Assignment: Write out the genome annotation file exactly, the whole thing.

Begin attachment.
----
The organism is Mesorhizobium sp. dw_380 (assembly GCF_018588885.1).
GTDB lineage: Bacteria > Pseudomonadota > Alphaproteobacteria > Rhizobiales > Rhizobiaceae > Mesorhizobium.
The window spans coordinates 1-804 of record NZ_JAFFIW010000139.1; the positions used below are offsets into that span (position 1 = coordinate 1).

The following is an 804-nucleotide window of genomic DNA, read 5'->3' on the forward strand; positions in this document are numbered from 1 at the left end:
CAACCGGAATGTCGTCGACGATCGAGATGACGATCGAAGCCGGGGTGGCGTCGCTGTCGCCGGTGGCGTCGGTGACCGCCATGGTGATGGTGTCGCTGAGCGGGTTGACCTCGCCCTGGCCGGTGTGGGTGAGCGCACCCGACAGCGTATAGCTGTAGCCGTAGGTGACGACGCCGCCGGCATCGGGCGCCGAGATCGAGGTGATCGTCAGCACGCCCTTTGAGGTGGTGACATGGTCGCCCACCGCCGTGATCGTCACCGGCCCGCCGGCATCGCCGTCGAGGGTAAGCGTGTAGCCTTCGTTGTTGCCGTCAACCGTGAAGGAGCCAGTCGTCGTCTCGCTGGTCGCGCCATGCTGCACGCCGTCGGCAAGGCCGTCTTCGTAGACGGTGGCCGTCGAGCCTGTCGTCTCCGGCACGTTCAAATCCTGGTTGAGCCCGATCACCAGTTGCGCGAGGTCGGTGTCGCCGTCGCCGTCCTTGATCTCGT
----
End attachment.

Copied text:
The organism is Mesorhizobium sp. dw_380 (assembly GCF_018588885.1).
GTDB lineage: Bacteria > Pseudomonadota > Alphaproteobacteria > Rhizobiales > Rhizobiaceae > Mesorhizobium.
The window spans coordinates 1-804 of record NZ_JAFFIW010000139.1; the positions used below are offsets into that span (position 1 = coordinate 1).

The following is an 804-nucleotide window of genomic DNA, read 5'->3' on the forward strand; positions in this document are numbered from 1 at the left end:
CAACCGGAATGTCGTCGACGATCGAGATGACGATCGAAGCCGGGGTGGCGTCGCTGTCGCCGGTGGCGTCGGTGACCGCCATGGTGATGGTGTCGCTGAGCGGGTTGACCTCGCCCTGGCCGGTGTGGGTGAGCGCACCCGACAGCGTATAGCTGTAGCCGTAGGTGACGACGCCGCCGGCATCGGGCGCCGAGATCGAGGTGATCGTCAGCACGCCCTTTGAGGTGGTGACATGGTCGCCCACCGCCGTGATCGTCACCGGCCCGCCGGCATCGCCGTCGAGGGTAAGCGTGTAGCCTTCGTTGTTGCCGTCAACCGTGAAGGAGCCAGTCGTCGTCTCGCTGGTCGCGCCATGCTGCACGCCGTCGGCAAGGCCGTCTTCGTAGACGGTGGCCGTCGAGCCTGTCGTCTCCGGCACGTTCAAATCCTGGTTGAGCCCGATCACCAGTTGCGCGAGGTCGGTGTCGCCGTCGCCGTCCTTGATCTCGT